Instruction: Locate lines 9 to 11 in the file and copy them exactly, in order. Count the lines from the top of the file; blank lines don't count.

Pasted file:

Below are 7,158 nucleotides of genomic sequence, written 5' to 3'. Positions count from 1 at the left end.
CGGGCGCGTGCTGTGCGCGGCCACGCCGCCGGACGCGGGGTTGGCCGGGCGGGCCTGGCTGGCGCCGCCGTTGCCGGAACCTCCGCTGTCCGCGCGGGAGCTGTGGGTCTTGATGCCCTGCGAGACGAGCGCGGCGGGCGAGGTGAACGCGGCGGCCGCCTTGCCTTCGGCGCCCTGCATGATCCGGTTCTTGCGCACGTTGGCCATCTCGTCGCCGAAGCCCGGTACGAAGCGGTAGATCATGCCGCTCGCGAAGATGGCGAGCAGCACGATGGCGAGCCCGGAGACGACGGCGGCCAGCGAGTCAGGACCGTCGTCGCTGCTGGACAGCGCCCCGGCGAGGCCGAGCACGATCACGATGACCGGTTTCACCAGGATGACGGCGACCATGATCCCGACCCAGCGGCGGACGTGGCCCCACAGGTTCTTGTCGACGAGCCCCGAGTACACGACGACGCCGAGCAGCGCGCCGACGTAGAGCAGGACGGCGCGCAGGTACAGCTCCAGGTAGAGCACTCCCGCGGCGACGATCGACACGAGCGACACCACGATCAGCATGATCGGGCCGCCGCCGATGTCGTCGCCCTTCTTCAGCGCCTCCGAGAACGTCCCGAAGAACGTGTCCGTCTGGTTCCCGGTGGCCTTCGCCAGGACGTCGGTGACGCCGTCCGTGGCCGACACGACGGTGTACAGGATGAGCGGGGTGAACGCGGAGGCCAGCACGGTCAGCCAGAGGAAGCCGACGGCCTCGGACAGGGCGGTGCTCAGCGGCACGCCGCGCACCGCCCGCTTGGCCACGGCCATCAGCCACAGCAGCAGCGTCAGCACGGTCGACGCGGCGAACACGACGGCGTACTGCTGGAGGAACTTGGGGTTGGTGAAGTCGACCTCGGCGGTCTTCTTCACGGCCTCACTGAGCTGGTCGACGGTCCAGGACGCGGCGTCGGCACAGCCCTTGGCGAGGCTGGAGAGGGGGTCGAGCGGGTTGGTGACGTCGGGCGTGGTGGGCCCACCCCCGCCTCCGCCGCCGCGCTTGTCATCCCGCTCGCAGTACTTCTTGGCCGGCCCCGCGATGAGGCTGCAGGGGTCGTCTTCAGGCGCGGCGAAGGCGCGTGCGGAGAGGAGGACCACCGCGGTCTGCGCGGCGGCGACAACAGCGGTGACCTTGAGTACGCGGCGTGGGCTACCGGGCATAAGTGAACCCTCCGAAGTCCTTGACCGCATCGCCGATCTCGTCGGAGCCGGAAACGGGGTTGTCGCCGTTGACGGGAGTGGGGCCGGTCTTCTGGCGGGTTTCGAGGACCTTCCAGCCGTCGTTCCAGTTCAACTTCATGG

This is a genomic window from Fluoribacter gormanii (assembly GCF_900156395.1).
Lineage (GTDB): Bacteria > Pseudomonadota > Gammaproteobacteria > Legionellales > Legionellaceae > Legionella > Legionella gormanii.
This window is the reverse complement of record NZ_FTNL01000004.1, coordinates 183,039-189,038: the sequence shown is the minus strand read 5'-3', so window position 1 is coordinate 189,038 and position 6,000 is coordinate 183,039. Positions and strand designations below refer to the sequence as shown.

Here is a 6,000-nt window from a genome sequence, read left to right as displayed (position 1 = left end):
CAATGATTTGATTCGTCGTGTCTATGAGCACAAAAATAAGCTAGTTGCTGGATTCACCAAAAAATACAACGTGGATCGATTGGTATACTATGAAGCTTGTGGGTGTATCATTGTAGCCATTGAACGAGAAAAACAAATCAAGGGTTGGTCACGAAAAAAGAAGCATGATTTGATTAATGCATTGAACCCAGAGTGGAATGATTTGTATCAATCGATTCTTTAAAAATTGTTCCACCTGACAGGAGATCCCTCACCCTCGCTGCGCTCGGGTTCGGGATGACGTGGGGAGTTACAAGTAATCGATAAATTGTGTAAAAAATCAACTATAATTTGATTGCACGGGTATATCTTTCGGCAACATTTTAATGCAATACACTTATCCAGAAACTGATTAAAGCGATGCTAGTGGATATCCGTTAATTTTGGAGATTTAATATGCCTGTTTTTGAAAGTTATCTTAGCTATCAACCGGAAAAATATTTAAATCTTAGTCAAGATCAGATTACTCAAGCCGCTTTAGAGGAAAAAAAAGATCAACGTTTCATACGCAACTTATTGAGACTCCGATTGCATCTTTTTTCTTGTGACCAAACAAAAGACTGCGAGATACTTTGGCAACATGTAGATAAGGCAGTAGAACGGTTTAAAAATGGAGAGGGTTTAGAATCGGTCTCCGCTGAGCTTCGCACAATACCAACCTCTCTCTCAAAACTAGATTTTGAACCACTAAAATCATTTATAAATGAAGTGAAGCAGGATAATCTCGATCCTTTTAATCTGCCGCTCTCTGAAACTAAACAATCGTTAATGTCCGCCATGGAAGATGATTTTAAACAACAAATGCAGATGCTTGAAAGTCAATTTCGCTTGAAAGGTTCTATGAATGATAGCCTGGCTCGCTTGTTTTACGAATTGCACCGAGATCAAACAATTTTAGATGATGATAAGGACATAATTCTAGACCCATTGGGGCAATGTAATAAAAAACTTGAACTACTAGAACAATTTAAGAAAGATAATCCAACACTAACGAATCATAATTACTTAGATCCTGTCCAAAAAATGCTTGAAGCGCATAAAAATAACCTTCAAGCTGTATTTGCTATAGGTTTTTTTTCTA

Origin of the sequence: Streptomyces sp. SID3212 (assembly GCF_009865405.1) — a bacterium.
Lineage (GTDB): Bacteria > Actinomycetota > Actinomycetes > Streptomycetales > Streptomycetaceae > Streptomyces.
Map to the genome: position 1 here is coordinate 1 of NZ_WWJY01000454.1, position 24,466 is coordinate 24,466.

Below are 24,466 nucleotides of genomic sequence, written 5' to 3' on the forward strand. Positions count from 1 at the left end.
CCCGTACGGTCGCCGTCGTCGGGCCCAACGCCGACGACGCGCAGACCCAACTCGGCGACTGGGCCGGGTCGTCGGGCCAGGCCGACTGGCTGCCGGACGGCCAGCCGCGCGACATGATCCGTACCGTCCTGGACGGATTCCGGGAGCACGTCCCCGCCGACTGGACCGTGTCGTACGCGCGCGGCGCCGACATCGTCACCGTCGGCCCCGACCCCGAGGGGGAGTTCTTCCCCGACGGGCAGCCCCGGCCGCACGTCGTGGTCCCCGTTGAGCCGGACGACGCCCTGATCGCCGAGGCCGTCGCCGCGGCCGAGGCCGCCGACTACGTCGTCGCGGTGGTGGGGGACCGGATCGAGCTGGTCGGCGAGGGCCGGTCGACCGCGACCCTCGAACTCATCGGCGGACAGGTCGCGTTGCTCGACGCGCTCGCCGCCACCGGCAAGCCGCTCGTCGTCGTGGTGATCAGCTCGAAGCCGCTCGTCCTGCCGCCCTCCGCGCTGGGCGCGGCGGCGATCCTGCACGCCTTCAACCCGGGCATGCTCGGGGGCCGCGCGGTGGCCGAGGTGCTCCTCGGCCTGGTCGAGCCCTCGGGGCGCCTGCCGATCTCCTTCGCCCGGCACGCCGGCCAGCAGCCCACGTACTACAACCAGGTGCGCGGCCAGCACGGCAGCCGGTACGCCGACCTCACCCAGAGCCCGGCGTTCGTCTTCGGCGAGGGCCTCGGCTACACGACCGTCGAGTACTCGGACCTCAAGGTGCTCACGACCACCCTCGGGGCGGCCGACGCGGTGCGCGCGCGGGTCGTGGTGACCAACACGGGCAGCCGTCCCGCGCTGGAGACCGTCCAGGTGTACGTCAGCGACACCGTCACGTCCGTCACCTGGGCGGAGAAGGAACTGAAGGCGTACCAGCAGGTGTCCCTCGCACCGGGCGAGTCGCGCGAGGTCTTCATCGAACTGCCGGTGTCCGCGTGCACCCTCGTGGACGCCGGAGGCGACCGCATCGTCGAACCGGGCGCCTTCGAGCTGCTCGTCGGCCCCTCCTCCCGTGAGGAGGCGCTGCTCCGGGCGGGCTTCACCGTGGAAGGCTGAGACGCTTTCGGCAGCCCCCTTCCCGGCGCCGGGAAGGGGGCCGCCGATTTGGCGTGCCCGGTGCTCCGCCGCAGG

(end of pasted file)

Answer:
Lineage (GTDB): Bacteria > Actinomycetota > Actinomycetes > Streptomycetales > Streptomycetaceae > Streptomyces.
Map to the genome: position 1 here is coordinate 1 of NZ_WWJY01000454.1, position 24,466 is coordinate 24,466.

Below are 24,466 nucleotides of genomic sequence, written 5' to 3' on the forward strand. Positions count from 1 at the left end.